On Tuesday, Australian prime minister Malcolm Turnbull delivered his National Security Statement before parliament. During his speech, the PM focused on the threat of terrorism, declaring that his government was committed to “balancing the priority of community safety with individual liberties.”
However, looking back at the track record of recent governments in this country it’s likely that more civil liberties will be whittled away on the pretext of protecting Australian citizens against the somewhat elusive threat of Islamic terrorism.
The prime minister began his speech by mentioning that the nation has been mourning four Australians, who’ve been killed in attacks over recent weeks. Twelve-year-old Zynab Al-Harbiya was killed in a suicide bombing in Iraq, while Kirsty Boden and Sara Zelenak were killed in the London attacks.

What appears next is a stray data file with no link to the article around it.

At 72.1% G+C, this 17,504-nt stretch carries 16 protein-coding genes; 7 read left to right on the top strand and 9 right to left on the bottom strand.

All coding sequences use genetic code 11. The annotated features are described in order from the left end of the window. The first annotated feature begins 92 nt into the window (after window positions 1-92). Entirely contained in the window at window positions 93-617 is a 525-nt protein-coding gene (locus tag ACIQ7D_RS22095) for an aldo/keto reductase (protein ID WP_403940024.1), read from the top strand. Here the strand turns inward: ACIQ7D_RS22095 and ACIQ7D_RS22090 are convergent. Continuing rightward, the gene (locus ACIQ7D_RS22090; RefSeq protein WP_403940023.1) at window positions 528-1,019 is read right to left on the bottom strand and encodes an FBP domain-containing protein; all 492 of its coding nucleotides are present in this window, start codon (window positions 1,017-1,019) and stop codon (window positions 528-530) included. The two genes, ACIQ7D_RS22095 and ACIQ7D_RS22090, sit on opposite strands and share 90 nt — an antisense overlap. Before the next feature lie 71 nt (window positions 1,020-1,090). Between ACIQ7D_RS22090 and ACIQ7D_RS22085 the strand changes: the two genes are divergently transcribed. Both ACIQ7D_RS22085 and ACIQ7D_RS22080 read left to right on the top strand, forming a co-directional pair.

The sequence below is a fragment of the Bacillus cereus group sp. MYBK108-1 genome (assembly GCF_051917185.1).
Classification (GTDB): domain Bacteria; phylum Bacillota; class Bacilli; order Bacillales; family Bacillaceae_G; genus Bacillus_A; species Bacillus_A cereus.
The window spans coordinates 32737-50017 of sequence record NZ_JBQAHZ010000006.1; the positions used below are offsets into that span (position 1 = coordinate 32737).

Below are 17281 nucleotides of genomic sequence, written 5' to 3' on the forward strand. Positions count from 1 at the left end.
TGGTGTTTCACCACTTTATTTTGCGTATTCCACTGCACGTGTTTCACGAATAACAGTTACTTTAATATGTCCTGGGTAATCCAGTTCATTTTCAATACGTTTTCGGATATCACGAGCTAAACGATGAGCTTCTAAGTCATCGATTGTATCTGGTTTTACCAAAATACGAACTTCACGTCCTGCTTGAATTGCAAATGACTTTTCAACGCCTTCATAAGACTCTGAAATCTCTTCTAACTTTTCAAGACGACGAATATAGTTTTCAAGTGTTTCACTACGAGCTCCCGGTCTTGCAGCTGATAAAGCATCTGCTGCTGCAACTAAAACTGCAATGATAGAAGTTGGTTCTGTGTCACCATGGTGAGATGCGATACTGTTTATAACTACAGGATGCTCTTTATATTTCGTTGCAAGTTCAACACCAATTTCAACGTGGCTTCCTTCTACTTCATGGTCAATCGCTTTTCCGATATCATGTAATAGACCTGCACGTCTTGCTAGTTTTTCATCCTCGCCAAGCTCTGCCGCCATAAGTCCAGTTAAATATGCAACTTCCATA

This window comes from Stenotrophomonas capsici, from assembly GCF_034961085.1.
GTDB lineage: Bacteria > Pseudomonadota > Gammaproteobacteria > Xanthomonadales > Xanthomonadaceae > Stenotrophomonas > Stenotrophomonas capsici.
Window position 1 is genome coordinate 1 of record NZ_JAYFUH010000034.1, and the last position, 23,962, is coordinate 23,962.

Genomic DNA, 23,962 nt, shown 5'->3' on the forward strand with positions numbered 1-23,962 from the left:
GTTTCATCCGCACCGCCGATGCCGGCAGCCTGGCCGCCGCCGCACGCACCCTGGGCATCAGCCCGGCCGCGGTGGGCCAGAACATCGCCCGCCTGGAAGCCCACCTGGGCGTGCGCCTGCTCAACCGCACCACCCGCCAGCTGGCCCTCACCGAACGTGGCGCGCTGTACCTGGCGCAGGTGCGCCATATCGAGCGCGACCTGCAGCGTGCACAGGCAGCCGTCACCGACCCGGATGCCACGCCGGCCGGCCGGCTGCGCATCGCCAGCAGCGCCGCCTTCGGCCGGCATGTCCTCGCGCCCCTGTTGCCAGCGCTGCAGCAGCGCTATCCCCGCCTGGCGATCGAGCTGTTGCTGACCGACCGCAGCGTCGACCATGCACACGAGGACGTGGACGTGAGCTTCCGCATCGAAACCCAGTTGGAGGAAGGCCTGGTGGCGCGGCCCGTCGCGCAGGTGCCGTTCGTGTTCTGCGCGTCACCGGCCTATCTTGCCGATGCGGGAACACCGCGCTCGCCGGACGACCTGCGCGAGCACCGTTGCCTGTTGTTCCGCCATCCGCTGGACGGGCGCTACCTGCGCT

The fourth person to have lost their life was Kai Hao, who was tragically killed in the so-called terrorist attack in Brighton, Victoria last week. Mr Hao was shot by long-time criminal Yacqub Khayre. It was reported that Islamic State claimed responsibility for the incident.
Mr Turnbull then outlined that the national terror threat level in this country has been raised to “probable” since September 2014.
This is despite no major terrorist incidents having actually occurred in Australia over recent years. Indeed, the Martin Place siege is often referred to as a terrorist attack. However, it was carried out by Man Monis, a mentally ill man shown to have no links to any terrorist organisations.
Liberties whittled away